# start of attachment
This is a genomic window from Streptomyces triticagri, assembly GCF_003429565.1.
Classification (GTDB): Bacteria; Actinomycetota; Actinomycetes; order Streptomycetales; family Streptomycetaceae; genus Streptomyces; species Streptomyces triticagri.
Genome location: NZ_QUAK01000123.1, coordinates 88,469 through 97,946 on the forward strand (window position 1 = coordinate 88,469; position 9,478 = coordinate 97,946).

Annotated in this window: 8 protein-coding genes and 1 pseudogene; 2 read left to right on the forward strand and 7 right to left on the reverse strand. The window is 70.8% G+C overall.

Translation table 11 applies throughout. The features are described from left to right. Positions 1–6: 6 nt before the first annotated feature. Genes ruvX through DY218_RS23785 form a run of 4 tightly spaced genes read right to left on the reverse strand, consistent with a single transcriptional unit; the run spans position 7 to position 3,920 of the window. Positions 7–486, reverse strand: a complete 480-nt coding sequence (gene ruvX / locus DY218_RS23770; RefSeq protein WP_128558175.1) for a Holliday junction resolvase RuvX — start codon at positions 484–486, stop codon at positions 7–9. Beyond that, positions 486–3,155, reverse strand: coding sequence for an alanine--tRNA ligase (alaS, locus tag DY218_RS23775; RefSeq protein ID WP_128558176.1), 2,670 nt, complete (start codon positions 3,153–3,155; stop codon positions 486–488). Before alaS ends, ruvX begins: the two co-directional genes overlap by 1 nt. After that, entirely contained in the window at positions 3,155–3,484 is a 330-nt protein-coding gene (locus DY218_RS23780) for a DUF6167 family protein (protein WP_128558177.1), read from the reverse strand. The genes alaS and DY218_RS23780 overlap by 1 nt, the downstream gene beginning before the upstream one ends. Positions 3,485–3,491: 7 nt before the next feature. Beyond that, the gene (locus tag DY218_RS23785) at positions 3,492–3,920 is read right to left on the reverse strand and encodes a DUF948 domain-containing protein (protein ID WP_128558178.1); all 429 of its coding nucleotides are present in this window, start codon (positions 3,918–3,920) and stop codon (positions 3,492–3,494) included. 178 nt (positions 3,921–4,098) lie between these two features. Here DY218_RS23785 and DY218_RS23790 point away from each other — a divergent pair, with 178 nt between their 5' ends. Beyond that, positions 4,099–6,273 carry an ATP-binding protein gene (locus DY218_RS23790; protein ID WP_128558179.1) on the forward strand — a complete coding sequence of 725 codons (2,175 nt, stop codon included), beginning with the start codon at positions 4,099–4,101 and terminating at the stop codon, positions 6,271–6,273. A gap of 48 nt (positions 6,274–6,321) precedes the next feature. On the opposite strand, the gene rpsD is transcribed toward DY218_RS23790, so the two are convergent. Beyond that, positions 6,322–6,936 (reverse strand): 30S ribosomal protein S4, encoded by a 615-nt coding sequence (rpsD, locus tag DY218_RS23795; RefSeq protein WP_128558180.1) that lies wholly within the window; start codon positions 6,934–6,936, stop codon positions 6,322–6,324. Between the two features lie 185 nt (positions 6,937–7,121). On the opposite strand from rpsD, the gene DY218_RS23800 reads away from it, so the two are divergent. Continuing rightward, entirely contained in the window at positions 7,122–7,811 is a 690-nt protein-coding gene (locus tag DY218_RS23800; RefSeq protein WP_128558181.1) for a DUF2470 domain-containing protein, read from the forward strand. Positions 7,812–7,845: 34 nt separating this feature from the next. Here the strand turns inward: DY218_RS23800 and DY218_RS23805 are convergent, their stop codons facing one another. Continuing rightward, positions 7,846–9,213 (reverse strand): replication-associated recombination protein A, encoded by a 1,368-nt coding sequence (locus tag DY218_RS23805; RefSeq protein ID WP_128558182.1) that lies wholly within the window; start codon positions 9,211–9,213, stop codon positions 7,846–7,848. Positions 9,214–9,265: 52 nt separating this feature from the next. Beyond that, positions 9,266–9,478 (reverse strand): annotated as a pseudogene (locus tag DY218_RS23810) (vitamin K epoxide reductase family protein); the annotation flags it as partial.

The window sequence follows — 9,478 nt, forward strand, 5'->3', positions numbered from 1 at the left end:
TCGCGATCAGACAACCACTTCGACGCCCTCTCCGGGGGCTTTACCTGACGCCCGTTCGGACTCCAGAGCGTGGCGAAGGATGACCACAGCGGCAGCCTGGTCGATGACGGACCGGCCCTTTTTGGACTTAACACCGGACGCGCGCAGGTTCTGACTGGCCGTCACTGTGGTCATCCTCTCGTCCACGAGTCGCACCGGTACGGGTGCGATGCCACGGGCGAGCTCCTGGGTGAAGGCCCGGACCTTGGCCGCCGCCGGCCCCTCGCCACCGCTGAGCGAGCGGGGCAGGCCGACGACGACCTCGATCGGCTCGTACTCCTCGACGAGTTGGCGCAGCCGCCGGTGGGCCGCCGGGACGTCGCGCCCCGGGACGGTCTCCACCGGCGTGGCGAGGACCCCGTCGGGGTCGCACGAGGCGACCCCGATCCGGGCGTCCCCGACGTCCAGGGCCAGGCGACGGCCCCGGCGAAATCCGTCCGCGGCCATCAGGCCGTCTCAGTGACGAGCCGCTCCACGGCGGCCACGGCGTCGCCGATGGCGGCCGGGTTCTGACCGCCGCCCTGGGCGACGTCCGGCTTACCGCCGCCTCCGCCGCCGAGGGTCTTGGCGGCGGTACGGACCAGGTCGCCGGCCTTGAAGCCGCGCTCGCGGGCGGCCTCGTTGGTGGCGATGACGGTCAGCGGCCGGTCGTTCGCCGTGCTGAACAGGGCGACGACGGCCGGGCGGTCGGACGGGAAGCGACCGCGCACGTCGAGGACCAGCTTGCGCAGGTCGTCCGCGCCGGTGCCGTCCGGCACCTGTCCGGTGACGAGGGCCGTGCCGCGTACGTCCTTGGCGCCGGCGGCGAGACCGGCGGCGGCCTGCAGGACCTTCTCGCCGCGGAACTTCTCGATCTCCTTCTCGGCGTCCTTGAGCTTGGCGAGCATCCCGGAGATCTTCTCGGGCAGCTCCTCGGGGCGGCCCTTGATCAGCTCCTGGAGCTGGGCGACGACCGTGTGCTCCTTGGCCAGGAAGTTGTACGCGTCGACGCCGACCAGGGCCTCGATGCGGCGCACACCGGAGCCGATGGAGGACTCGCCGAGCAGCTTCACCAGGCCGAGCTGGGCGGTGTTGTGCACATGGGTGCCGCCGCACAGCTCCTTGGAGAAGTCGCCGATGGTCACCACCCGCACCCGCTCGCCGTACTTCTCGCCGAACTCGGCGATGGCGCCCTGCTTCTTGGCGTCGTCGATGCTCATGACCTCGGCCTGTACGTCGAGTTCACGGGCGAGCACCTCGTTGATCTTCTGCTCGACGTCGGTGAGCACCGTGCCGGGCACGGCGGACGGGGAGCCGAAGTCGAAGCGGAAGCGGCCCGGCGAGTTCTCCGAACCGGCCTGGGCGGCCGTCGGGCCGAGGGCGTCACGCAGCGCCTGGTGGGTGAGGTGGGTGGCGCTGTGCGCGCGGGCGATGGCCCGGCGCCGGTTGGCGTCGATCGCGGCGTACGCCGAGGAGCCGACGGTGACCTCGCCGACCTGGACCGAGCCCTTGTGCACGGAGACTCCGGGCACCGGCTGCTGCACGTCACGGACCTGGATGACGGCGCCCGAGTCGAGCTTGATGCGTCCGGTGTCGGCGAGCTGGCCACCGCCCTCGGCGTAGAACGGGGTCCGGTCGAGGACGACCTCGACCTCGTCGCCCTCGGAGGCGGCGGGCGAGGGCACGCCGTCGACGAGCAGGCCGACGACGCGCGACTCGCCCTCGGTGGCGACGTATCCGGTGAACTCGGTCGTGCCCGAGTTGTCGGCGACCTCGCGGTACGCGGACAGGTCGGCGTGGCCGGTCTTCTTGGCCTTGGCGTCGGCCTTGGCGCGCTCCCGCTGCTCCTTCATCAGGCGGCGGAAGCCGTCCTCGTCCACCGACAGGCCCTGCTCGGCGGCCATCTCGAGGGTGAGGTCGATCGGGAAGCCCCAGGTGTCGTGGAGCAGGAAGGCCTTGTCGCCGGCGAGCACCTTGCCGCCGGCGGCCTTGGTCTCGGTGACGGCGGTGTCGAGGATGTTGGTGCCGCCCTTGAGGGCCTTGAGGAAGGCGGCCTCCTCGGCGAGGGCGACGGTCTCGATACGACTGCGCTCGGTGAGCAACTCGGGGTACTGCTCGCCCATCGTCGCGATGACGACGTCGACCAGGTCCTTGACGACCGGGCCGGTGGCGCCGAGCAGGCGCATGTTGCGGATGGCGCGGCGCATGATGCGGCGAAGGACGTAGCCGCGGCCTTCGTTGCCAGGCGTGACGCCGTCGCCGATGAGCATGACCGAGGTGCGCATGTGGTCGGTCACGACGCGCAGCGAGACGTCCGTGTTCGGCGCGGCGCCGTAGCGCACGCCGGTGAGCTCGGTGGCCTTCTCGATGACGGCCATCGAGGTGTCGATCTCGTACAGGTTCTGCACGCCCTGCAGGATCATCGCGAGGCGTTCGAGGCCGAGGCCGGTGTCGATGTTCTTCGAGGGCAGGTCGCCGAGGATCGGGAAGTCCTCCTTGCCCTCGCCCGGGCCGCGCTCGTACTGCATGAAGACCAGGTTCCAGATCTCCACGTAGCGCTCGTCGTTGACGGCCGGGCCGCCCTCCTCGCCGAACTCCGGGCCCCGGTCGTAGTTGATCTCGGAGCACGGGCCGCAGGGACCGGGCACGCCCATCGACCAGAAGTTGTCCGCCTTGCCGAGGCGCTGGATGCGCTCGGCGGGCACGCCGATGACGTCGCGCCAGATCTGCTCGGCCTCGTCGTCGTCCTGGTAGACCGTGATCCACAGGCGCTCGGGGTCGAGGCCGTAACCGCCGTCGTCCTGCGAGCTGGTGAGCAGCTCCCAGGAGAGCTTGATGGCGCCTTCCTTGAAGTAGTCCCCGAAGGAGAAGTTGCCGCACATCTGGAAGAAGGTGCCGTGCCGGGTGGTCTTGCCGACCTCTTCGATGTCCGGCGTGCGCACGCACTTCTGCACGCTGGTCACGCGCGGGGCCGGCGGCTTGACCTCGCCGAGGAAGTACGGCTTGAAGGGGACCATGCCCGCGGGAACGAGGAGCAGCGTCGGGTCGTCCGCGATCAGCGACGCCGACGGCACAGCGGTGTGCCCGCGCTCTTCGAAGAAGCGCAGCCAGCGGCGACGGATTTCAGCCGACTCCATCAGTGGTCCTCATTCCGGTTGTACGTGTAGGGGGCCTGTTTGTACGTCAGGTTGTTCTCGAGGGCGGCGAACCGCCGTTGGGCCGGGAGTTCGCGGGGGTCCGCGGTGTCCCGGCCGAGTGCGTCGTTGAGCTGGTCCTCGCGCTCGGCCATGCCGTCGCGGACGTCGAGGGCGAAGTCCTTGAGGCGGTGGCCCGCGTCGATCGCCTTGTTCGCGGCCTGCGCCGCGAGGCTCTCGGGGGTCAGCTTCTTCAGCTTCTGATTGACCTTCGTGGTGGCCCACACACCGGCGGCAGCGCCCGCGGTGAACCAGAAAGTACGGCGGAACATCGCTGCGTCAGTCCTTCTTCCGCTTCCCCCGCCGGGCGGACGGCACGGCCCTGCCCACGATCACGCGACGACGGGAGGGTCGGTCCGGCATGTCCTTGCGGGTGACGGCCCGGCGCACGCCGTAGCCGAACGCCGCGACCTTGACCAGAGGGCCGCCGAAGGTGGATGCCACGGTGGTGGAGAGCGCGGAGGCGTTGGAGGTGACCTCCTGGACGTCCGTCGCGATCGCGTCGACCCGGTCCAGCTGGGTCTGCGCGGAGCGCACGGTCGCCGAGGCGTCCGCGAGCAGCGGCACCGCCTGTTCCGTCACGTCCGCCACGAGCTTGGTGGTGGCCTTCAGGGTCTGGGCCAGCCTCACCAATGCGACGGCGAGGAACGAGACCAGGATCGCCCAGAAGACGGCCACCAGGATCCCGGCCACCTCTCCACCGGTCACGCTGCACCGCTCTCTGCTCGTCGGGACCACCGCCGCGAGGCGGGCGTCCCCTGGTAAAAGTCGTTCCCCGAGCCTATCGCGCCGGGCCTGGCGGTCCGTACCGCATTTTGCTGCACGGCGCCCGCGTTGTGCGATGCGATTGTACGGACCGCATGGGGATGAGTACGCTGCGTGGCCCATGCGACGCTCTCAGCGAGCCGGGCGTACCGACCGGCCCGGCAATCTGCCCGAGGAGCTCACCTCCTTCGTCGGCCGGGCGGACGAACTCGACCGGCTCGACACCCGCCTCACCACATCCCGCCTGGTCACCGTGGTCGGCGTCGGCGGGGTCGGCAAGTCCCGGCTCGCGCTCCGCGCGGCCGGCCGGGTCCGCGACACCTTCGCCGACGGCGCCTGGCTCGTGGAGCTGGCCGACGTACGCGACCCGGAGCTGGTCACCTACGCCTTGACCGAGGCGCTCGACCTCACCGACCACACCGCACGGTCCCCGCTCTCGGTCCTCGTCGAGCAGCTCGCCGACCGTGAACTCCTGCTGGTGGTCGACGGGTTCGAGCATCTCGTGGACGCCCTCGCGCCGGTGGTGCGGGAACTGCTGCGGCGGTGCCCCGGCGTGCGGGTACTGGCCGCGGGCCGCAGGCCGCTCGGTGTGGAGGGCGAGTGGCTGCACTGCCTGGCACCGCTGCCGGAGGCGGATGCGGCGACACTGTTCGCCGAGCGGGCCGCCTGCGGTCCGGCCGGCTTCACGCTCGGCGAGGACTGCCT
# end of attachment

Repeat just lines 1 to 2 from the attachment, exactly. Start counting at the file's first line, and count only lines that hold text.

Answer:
This is a genomic window from Streptomyces triticagri, assembly GCF_003429565.1.
Classification (GTDB): Bacteria; Actinomycetota; Actinomycetes; order Streptomycetales; family Streptomycetaceae; genus Streptomyces; species Streptomyces triticagri.